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FCW : August 15, 2016
tending to it can take significant resources. “The IT challenges are less insurmountable than the main- tenance challenges: maintaining contacts with customers, enter- ing new data into the system,” he said. “Database structure gives us a great deal of flexibility.” To aid in that effort, Smail’s staff focuses on maintaining continuity in the data even when variables, such as well owners, often change. Database limitations in Washington state Washington state is wrestling with a database structure that was cre- ated to store water measurement information. “Over time, the needs have changed, and we’re limited by the existing database structure,” said Kristin Johnson-Waggoner, communications manager for the Water Resources Program at the Washington Department of Ecology. The department wants to increase its access to automated reporting to improve the accuracy of its data. However, Johnson-Wag- goner cited “political, social and economic challenges.” “In the work plan, we identified both IT needs as well as proce- dural and policy changes that we would need to implement to have a more robust water measurement program,” she said. “Obtaining the grant allowed us to spend dedicat- ed staff resources to evaluate our needs.” A vision of the future At USGS, Dalton can imagine a future when the federal govern- ment has a clearer picture of water use. The goal is getting “an HOW IT WORKS Bringing AI to citizen service BY BIANCA SPINOSA In the next five years, messaging is poised to become Americans’ preferred way to get information about products and ser- vices. Businesses are already turning to bots and automated messaging, and now the government is seeking to harness the technology for customer service. Chatbots use artificial intelligence to have conversations with users through voice or text input. Pizza Hut’s bot, for example, allows hungry customers to order pizza via Facebook Messenger. A Whole Foods chatbot responds to food emojis with recipe ideas. Government examples are still rare, but efforts are underway to change that. The General Services Administration recently hosted a crash course on chatbots that showcased the benefits of automated messaging for agencies. Justin Herman, SocialGov lead at GSA’s Technology Transformation Service, said chatbots can help agencies efficiently answer thousands of questions a day. Chatbots can get people the informa- tion they need, when and how they need it, “without it necessarily being limited to the [knowledge of the] human being who’s sitting behind the keyboard” pro- viding answers for an agency, he added. Multilingual support can also be provided with relative ease. A well-designed chatbot can do the work of five to 10 apps combined, said Bill Brantley, training administrator at the U.S. Patent and Trademark Office’s Global Intel- lectual Property Academy. He wrote in a DigitalGov blog post that people would be able to interact with bots via web pages, instant messaging, texting, email and even virtual/augmented reality apps. Behind the user interface, a machine learning engine relies on APIs, databases, apps and the Internet of Things to gener- ate responses. Booz Allen Hamilton announced in July that it had teamed up with Conversable to focus on how to advance, test and deliver automated messaging, tools and services for commercial and public-sector clients. Rob Ruyak, a principal at Booz Allen Hamilton, said nearly half the questions people ask are simple and straightfor- ward, so automating the responses would save the more complex questions for humans to address. But there are security concerns about chatbots creating a real-time profile of the questioner. “We have to always be very vigilant about understanding all the different types of scenarios where the vulnerabilities could exist,” Ruyak said. “In effect with a chatbot, you’re making artificial intelli- gence available upfront to an individual, whether it’s through a messaging platform or a website. So I think the one thing we’ll have to really understand and focus on is if these things are learning about an individual.” n Chatbots can get people the information they need, when and how they need it, “without it necessarily being limited to the [knowledge of the] human being who’s sitting behind the keyboard.” — JUSTIN HERMAN 20 August 15, 2016 FCW.COM 0815fcw_014-024.indd 20 7/27/16 8:37 AM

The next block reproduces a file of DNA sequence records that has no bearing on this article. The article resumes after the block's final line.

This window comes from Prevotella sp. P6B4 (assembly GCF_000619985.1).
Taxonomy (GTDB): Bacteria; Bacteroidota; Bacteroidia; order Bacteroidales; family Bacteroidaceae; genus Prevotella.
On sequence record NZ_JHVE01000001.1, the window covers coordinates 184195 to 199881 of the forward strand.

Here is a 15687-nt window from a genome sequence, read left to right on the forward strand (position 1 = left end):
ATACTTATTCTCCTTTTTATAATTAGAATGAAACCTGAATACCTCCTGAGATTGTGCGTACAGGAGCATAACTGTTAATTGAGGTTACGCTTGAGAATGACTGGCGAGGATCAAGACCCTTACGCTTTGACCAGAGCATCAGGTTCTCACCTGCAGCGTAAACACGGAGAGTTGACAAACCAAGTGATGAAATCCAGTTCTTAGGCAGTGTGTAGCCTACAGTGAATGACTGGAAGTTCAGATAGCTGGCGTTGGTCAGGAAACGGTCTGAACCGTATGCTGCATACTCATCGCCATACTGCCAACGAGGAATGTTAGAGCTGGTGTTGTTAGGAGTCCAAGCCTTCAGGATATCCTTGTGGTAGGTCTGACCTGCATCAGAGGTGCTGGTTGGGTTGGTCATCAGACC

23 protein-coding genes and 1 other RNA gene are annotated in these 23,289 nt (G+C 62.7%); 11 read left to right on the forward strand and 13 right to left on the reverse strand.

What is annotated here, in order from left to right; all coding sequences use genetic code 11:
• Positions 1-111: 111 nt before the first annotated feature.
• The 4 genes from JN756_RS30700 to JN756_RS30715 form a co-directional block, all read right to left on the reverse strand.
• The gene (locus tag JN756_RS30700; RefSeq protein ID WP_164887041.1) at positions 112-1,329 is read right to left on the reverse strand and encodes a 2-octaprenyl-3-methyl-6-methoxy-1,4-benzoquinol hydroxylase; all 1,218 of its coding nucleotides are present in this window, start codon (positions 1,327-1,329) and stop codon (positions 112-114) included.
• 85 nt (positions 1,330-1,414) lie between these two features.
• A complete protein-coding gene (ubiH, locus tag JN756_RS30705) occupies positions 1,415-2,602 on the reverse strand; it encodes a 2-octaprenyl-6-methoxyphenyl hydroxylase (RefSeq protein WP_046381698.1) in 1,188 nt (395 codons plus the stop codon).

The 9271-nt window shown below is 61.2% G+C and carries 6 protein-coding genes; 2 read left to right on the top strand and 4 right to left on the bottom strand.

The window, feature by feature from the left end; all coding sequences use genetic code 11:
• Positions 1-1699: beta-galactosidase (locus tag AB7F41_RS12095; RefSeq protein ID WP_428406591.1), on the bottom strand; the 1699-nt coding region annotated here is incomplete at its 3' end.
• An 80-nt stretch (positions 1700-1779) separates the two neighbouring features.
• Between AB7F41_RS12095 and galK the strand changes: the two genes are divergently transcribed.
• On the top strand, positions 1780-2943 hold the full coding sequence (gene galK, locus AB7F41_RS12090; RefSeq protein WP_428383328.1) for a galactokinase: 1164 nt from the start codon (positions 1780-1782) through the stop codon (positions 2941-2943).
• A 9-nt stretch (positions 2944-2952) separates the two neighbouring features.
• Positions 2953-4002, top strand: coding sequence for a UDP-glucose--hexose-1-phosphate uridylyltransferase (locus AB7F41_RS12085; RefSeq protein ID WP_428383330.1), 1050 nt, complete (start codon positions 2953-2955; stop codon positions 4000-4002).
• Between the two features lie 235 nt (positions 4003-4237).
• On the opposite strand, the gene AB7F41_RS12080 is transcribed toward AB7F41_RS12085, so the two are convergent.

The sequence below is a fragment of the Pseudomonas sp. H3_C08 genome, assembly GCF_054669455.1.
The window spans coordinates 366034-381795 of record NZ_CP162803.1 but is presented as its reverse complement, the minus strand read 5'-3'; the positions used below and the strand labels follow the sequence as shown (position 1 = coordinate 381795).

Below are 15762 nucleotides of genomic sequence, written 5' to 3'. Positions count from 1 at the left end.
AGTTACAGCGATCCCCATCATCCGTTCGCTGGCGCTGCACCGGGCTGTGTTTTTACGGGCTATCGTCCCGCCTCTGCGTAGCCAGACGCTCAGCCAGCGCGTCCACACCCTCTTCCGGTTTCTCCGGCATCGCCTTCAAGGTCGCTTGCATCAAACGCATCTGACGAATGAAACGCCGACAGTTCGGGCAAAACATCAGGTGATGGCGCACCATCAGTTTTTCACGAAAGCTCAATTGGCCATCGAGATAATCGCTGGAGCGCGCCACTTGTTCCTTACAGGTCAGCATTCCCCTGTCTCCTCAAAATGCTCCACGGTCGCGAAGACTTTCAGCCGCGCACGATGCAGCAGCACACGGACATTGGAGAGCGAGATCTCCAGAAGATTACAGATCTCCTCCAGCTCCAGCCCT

July 30, 2016
August 30, 2016